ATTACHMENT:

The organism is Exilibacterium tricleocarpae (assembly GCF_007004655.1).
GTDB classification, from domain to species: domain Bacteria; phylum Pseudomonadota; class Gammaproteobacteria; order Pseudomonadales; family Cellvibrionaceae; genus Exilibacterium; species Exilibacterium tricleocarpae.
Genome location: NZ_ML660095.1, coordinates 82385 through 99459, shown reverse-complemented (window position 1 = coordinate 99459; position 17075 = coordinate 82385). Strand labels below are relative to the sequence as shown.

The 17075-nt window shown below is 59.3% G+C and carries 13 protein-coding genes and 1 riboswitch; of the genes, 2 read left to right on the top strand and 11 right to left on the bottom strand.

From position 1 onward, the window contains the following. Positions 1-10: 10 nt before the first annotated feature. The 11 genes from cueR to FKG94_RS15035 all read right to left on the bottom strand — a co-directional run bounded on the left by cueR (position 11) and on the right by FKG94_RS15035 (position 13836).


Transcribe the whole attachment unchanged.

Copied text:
The organism is Exilibacterium tricleocarpae (assembly GCF_007004655.1).
GTDB classification, from domain to species: domain Bacteria; phylum Pseudomonadota; class Gammaproteobacteria; order Pseudomonadales; family Cellvibrionaceae; genus Exilibacterium; species Exilibacterium tricleocarpae.
Genome location: NZ_ML660095.1, coordinates 82385 through 99459, shown reverse-complemented (window position 1 = coordinate 99459; position 17075 = coordinate 82385). Strand labels below are relative to the sequence as shown.

The 17075-nt window shown below is 59.3% G+C and carries 13 protein-coding genes and 1 riboswitch; of the genes, 2 read left to right on the top strand and 11 right to left on the bottom strand.

From position 1 onward, the window contains the following. Positions 1-10: 10 nt before the first annotated feature. The 11 genes from cueR to FKG94_RS15035 all read right to left on the bottom strand — a co-directional run bounded on the left by cueR (position 11) and on the right by FKG94_RS15035 (position 13836).